Importantly, the Supreme Court differed from the trial judge at first instance and was clear that PR could be delegated to a local authority without the parents being ‘fully informed’ as long as the parents’ action is voluntary.

What are the implications for local authorities?

The following points are the most relevant for local authorities:

  1. Where a child has been abandoned or there is no parent actively involved with a child, the position is unchanged and straight-forward – there is no need for active consent or delegation and the local authority must accommodate.
  2. However, where there are active parents involved with the child, the local authority must have a real and voluntary delegation of PR in order to lawfully accommodate. Thus although the Supreme Court has endorsed the Court of Appeal’s move away from a requirement for active consent, the local authority must have an active delegation of PR from the parents.
  3. While there is no statutory requirement for the delegation of PR to be in writing, it remains sensible to evidence the delegation in this way.
  4. While delegation can be ‘real and voluntary’ without being ‘fully informed’ (para 39), the Supreme Court has identified the provision of information as good practice, including (see para 40);
    a) Informing parents what they, the local authority have done (if they have removed a child when the parents were missing or were unavailable for example due to ill-health)
    b) Informing parents of their rights under subsections (7) and (8)
    c) Informing parents of their other rights under the Children Act 1989 including to know the whereabouts of their child
    d) Informing the parents of the local authority’s own responsibilities to the child.
  5. While the requirement to provide the above information is ‘good practice’ rather than a statutory requirement, most courts can be expected to criticise a local authority which fails to comply with this guidance.
  6. In some circumstances, the failure to provide information still runs the risk of a court finding that accommodation was not truly ‘real and voluntary’ and therefore not lawful. Therefore, local authorities should follow the guidance so as to avoid the risk of a claim under the Human Rights Act.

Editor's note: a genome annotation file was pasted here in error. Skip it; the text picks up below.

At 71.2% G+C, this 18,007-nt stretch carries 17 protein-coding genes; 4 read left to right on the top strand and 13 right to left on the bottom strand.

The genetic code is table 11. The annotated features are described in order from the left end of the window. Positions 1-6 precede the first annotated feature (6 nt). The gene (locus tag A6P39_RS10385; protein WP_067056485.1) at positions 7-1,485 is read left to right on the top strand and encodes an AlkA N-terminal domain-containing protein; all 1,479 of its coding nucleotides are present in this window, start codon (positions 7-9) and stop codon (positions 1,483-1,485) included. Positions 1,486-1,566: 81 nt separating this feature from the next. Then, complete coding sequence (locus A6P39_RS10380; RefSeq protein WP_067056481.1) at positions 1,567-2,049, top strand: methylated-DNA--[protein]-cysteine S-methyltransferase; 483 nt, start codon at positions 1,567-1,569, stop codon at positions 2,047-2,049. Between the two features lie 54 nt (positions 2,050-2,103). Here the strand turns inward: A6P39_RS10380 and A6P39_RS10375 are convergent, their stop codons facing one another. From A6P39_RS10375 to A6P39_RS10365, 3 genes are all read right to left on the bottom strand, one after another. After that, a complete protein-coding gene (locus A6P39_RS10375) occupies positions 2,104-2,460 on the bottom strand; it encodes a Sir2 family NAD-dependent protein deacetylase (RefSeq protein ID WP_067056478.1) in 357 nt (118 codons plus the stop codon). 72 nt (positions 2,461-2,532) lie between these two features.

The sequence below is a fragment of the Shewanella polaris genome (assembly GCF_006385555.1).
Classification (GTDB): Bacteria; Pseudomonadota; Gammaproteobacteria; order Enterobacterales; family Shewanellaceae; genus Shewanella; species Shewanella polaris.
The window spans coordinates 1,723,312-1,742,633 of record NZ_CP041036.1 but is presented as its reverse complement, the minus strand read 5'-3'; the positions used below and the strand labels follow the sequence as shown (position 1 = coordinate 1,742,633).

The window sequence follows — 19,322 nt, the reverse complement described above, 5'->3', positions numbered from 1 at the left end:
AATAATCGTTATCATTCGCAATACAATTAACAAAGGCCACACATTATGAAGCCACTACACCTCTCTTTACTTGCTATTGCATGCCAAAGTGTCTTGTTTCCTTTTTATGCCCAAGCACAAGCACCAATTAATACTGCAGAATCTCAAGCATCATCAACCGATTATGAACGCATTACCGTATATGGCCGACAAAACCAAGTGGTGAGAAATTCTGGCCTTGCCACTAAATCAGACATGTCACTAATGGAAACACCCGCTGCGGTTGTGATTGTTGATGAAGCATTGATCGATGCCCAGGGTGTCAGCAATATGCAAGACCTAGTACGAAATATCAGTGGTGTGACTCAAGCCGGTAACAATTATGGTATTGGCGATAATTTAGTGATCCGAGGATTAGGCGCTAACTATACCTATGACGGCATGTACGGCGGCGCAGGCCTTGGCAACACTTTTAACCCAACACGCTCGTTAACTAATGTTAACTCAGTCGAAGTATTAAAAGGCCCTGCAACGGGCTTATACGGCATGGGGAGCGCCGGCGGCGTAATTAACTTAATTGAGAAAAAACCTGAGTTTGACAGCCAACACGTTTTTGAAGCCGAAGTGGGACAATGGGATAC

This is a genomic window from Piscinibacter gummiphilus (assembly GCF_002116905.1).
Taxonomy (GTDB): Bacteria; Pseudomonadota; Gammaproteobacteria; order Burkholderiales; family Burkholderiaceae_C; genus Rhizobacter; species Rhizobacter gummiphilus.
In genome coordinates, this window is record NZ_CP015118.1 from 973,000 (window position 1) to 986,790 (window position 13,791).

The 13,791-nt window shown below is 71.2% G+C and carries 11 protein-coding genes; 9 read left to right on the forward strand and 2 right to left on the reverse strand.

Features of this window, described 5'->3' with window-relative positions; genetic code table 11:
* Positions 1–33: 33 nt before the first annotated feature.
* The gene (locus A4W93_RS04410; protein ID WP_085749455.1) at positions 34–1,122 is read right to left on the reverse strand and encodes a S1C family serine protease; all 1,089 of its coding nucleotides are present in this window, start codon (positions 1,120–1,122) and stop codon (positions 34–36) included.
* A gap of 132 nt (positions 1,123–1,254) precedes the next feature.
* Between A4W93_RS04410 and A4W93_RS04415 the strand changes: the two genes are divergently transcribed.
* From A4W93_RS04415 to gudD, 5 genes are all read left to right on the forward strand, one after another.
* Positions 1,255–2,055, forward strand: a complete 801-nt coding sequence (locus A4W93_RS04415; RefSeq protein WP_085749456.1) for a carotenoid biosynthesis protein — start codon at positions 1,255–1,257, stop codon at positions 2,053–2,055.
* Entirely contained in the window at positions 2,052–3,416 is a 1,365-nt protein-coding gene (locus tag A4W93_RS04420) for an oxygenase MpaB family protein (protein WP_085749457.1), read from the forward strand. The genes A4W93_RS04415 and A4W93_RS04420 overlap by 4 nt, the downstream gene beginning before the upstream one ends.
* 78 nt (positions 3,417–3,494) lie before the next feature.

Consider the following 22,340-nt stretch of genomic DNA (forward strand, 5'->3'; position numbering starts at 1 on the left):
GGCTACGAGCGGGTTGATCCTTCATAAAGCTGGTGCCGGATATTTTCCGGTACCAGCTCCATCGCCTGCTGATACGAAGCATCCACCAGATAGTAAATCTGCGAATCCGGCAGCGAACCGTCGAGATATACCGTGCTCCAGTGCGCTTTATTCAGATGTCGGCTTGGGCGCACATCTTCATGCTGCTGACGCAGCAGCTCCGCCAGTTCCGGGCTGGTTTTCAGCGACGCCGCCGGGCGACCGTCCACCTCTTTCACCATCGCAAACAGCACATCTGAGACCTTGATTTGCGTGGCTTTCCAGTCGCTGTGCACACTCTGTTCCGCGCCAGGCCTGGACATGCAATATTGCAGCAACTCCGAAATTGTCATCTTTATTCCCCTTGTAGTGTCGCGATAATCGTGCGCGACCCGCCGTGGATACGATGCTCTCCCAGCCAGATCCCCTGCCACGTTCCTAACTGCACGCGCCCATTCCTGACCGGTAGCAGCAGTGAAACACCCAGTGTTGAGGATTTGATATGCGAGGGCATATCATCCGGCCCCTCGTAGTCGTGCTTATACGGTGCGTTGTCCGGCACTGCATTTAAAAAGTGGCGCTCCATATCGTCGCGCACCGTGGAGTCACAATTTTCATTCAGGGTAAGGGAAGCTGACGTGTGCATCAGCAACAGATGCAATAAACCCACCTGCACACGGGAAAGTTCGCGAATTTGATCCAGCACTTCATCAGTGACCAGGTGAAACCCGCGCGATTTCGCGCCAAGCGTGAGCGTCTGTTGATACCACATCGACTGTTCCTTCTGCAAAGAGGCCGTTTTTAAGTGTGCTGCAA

7. The fact that there may be bail conditions restricting the parents’ contact with or care of the children does not give the local authority any greater powers than they would otherwise have. Delegation of PR is still required and a parent may remove a child regardless. If a parent is then arrested however, a local authority is likely to have a duty to accommodate and of course if the local authority considers that the threshold for proceedings under the Children Act 1989, it could issue proceedings.  Police protection may also be a possibility.
  8. In terms of returning children, local authorities are not required to do so unless a request is made in unequivocal terms and for an immediate or a timed return. Local authorities will have to decide for themselves whether parents have satisfied this standard. There is no requirement that the request for return be in writing.
  9. Parents have a right to know (and should be told) where their children are placed and may simply remove them at any time – either from their foster placement or for example from contact (see para 46).

What are the implications for parents?

From the perspective of parents and those advising them, the following are the most relevant implications:

  1. If a parent has not delegated their parental responsibility to the local authority in a real and voluntary way, the child’s accommodation may be unlawful
  2. The local authority should have provided the parents with information about the accommodation, the parents’ rights and the local authority’s obligations – if they have not done this at the time of placement they should do it as soon as possible thereafter
  3. Parents seeking the return of their children to do so ‘unequivocally’ and must seek an ‘immediate or timed return’.
  4. There is no requirement that a request for the return of a child be in writing, but given the requirement for the request to be unequivocal, this would be advisable.
  5. There will be times when making an unequivocal request leads to the initiation of court proceedings, however as the Supreme Court notes, this is not necessarily a bad thing; there are obvious advantages for a child and the family; the child will have a guardian and representation, as will the parents, and the court may make orders for contact (see para 51).